It's called NiGHTS Into Dreams HD but, really, this is a port of a 16-year-old Saturn game, a console which featured less 3D capabilities than the original PlayStation. A modern resolution and sharper textures does very little to stop this feeling incredibly old.
But that's okay, really - I think we're all mature enough to know a few jagged textures is part of the parcel when you boot up a game made in 1996. And, hey, NiGHTS has such a rich and unique history - it was Sonic Team's first attempt to properly break free from the chains of their blue overlord's dominance of the early 90s, and their début Saturn title saw the light of the day in a hugely transformative period of gaming led by Nintendo's unmistakably iconic Super Mario 64. Left free to create well, pretty much whatever they wanted, Sonic Team conjured up an eccentric title that was daring, delightful and completely unique.
And, really, if you're going to take one thing away from NiGHTS it should be this: it really is a once-in-a-lifetime kind of a game. You just need to look at the mucky Wii sequel to see that we'll never see it properly realised ever again. Personally, NiGHTS has always held a certain power over me - I was a SEGA aficionado who abandoned the Saturn for a PlayStation but always wanted to pick up the purple jester and his proto-Dreamcast analog pad, and finally managed to play it for the first in the mid-noughties after picking up the hardware from a car boot sale.
If you're going to take two things away from NiGHTS, it is the above and this: it has an absolutely wonderful soundtrack.
The meat of NiGHTS takes place in flight, gobbling up blue orbs as the androgynous title character (a rogue nightmare nasty, though this doesn't really matter) that two children - Claris and Elliot - transform into at the start of each of the game's seven levels. Your route through of these 3D levels is fixed, and the trick is in soaring around each stage four times within a time limit, bringing a particular captured orb back to the start line and progressing to the next lap, which takes a slightly different path. It feels like a mix of SEGA's arcade racers - complete with arcade-era mechanics like Time Extends - and a platformer, with a game more interested in an elegant loop-de-loops rather than jumping over ever-shrinking obstacles and bopping people on the noggins.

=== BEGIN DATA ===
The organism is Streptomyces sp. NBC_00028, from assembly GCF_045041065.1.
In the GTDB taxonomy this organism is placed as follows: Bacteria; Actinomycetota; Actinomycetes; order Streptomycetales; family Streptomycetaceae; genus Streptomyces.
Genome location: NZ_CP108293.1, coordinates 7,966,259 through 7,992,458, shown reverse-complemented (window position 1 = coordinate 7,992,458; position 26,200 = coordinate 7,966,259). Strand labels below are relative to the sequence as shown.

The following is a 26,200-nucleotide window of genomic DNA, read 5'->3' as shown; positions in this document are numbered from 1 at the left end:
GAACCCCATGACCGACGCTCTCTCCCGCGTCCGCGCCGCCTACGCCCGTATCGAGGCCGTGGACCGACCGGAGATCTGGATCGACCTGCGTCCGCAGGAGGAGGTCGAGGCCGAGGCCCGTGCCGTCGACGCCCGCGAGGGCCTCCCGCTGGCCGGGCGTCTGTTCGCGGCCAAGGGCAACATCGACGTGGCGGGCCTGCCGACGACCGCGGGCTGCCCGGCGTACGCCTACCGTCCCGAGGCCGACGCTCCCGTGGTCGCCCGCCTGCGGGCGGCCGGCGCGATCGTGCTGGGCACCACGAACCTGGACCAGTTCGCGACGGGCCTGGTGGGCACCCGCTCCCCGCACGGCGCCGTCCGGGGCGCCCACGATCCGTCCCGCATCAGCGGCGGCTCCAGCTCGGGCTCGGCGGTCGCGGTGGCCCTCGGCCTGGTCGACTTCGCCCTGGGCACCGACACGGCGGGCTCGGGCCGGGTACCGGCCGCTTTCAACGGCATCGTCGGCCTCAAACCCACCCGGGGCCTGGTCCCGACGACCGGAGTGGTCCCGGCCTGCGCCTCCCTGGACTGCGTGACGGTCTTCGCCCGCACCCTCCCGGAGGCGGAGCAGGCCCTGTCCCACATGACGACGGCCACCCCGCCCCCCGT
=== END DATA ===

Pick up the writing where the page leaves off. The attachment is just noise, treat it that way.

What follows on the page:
It's a curious but unique experience, mixed together with an incredible soundtrack and the inescapable appeal of unearthing a delicate novelty. But it's not a friendly one: the game makes absolutely zero effort to explain what's actually going on in the dreamland of Nightopia, so your initial few playthroughs will be mired with confusion and inevitable failure. NiGHTS was released in a time when game manuals were still useful, but even then (and, trust me, I've read it) it was a game particularly loathe to explain itself.
Get over that confusion, though, and NiGHTS becomes invigorating. This spangly new HD version offers you a choice between a 'Brand New Dreams' mode and the Saturn original, with the former a slightly HD-ified version of the 2008 PlayStation 2 port of the Saturn original, which only ever saw the light of day in Japan. It's probably the best way to play now, despite a slightly ham-fisted attempt to make the game run in 16:9.
There's just nothing else quite like it. NiGHTS HD doesn't transition as elegantly into 2012 as it deserves, then, but it's clear this 16-year-old cult classic still knows how to soar.
Version Tested: PlayStation 3
VideoGamer.com Score8 Score out of 10
- A cult classic
- Great soundtrack
- Shows its age in places
- Difficult to get into